Some lessons from recent work with international NGOs that
will also apply to national and local NGOs
- Mutual Value - How valuable are
the international/national aspects of organization affiliation to your
national/local affiliates? What is
being obtained via the affiliation to the parent organization that cannot
be obtained/accomplished on its own locally? The
more value → the more commitment; HQ ↔ local partnerships
leads to more commitment to the whole.
- Need to compromise - If the value in affiliation with the
larger group is strong enough, when disagreements arise, affiliates can reach a point of consensus where people want to agree
and move on.
- Communication: The more
stakeholders involved and the more diverse (including geographically
spread) they are, the more effort that must be put into effective
communication vehicles to avoid misunderstandings. Remember that communication is two ways
- a message must be sent, received and understood (not necessarily agreed
with, but understood!).
- HumilityA little humility goes a long way. Some individuals and nationalities
are better at this than others. Those who work in the international arena,
find out that to be effective it is important to put one's ego aside as much as possible
and to listen to others as much (if not more than) one talks. It is part of the glue that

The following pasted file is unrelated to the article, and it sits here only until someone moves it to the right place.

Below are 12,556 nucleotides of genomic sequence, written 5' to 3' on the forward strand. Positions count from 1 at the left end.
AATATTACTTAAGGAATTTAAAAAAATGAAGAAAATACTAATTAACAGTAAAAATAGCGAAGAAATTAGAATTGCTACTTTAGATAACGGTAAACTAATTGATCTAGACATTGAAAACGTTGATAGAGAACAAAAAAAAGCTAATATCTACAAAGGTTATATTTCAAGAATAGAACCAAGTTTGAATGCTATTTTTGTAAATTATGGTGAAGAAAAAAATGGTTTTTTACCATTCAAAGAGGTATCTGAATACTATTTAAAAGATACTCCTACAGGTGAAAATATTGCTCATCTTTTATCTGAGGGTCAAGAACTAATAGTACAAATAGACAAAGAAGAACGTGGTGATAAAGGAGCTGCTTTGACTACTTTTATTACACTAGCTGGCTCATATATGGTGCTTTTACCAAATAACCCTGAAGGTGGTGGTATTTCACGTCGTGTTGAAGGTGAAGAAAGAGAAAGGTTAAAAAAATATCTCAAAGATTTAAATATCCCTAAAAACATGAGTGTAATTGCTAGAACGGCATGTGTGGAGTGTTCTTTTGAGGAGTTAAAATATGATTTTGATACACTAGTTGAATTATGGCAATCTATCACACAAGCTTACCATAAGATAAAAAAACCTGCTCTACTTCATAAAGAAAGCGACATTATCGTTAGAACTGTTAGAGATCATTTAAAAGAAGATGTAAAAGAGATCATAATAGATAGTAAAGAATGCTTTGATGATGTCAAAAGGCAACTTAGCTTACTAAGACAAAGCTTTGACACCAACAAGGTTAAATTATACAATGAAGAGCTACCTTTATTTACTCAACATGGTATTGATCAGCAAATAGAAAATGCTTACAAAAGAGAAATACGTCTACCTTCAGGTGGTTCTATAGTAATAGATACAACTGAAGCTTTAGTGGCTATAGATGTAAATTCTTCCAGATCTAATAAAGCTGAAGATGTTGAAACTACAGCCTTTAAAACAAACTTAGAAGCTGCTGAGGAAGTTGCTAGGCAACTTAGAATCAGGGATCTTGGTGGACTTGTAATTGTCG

can help to bind organizations together.
- Allocating responsibilities: There
needs to be mutual respect for decision-making at each level in the
organization. Certain responsibilities
should be clearly allocated to each level of national and international
organizations, while respecting the appropriateness of international/national
governance and action where there is collective interest. This is a challenging balance -
international/national have to be seen as not extracting too much, and
there needs to be ample benefit nationally/locally to international/national
priorities for resentment not to be created.
- Accountability variances: National
or local entities may be held to higher standards by their local bodies
than the international or national organization. The international/national board should
recognize this and make adjustments as needed.
- Inherent tensions: Some tensions
are inherent in the nature of INGOs: center/HQ vis a vis
affiliates/members, donors vis a vis grantees, etc..Their interests will often be
different. It is important to
recognize this and work through how to minimize the tensions.
- Politics: The more people and
cultures involved, the more complex the internal politics can be, but they
exist in every organization and should be taken into consideration.
- Donors: Although donors generally do
not have the right of control, they should have the right to be informed.